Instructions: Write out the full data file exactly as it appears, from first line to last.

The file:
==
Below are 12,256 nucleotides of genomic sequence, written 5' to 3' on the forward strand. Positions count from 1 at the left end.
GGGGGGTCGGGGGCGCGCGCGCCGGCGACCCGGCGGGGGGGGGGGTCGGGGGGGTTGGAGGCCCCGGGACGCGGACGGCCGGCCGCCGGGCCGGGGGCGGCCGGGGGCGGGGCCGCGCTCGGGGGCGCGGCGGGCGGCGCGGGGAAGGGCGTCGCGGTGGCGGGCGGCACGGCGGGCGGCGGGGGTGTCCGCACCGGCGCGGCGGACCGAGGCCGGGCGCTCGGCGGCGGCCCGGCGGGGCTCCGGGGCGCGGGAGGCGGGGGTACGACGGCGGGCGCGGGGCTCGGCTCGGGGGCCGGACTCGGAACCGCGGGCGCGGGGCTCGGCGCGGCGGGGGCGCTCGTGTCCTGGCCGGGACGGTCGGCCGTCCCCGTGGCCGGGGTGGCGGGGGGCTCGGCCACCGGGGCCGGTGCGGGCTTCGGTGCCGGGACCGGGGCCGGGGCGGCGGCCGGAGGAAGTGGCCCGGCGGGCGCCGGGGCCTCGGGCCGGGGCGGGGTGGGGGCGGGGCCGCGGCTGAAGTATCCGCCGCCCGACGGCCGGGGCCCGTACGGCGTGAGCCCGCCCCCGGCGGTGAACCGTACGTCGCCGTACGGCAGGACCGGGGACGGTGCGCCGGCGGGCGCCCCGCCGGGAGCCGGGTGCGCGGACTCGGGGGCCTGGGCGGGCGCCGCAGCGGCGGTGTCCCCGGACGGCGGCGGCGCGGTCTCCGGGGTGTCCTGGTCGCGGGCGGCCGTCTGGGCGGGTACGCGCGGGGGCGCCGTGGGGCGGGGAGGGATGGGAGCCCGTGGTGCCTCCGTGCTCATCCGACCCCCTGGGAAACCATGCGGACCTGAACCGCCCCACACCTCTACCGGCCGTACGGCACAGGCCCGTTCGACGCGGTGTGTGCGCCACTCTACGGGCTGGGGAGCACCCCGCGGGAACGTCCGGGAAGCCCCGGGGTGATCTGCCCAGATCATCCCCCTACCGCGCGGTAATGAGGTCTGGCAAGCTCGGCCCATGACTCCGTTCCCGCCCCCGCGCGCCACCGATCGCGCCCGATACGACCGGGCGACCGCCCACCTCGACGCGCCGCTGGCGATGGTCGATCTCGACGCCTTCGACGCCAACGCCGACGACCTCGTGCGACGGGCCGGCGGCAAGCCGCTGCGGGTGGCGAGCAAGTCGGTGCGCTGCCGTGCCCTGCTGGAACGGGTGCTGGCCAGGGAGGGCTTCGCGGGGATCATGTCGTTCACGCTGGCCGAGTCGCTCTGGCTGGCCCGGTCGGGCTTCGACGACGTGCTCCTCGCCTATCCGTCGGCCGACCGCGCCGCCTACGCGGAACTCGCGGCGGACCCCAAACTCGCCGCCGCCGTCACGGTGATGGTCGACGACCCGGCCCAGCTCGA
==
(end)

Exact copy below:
Below are 12,256 nucleotides of genomic sequence, written 5' to 3' on the forward strand. Positions count from 1 at the left end.
GGGGGGTCGGGGGCGCGCGCGCCGGCGACCCGGCGGGGGGGGGGGTCGGGGGGGTTGGAGGCCCCGGGACGCGGACGGCCGGCCGCCGGGCCGGGGGCGGCCGGGGGCGGGGCCGCGCTCGGGGGCGCGGCGGGCGGCGCGGGGAAGGGCGTCGCGGTGGCGGGCGGCACGGCGGGCGGCGGGGGTGTCCGCACCGGCGCGGCGGACCGAGGCCGGGCGCTCGGCGGCGGCCCGGCGGGGCTCCGGGGCGCGGGAGGCGGGGGTACGACGGCGGGCGCGGGGCTCGGCTCGGGGGCCGGACTCGGAACCGCGGGCGCGGGGCTCGGCGCGGCGGGGGCGCTCGTGTCCTGGCCGGGACGGTCGGCCGTCCCCGTGGCCGGGGTGGCGGGGGGCTCGGCCACCGGGGCCGGTGCGGGCTTCGGTGCCGGGACCGGGGCCGGGGCGGCGGCCGGAGGAAGTGGCCCGGCGGGCGCCGGGGCCTCGGGCCGGGGCGGGGTGGGGGCGGGGCCGCGGCTGAAGTATCCGCCGCCCGACGGCCGGGGCCCGTACGGCGTGAGCCCGCCCCCGGCGGTGAACCGTACGTCGCCGTACGGCAGGACCGGGGACGGTGCGCCGGCGGGCGCCCCGCCGGGAGCCGGGTGCGCGGACTCGGGGGCCTGGGCGGGCGCCGCAGCGGCGGTGTCCCCGGACGGCGGCGGCGCGGTCTCCGGGGTGTCCTGGTCGCGGGCGGCCGTCTGGGCGGGTACGCGCGGGGGCGCCGTGGGGCGGGGAGGGATGGGAGCCCGTGGTGCCTCCGTGCTCATCCGACCCCCTGGGAAACCATGCGGACCTGAACCGCCCCACACCTCTACCGGCCGTACGGCACAGGCCCGTTCGACGCGGTGTGTGCGCCACTCTACGGGCTGGGGAGCACCCCGCGGGAACGTCCGGGAAGCCCCGGGGTGATCTGCCCAGATCATCCCCCTACCGCGCGGTAATGAGGTCTGGCAAGCTCGGCCCATGACTCCGTTCCCGCCCCCGCGCGCCACCGATCGCGCCCGATACGACCGGGCGACCGCCCACCTCGACGCGCCGCTGGCGATGGTCGATCTCGACGCCTTCGACGCCAACGCCGACGACCTCGTGCGACGGGCCGGCGGCAAGCCGCTGCGGGTGGCGAGCAAGTCGGTGCGCTGCCGTGCCCTGCTGGAACGGGTGCTGGCCAGGGAGGGCTTCGCGGGGATCATGTCGTTCACGCTGGCCGAGTCGCTCTGGCTGGCCCGGTCGGGCTTCGACGACGTGCTCCTCGCCTATCCGTCGGCCGACCGCGCCGCCTACGCGGAACTCGCGGCGGACCCCAAACTCGCCGCCGCCGTCACGGTGATGGTCGACGACCCGGCCCAGCTCGA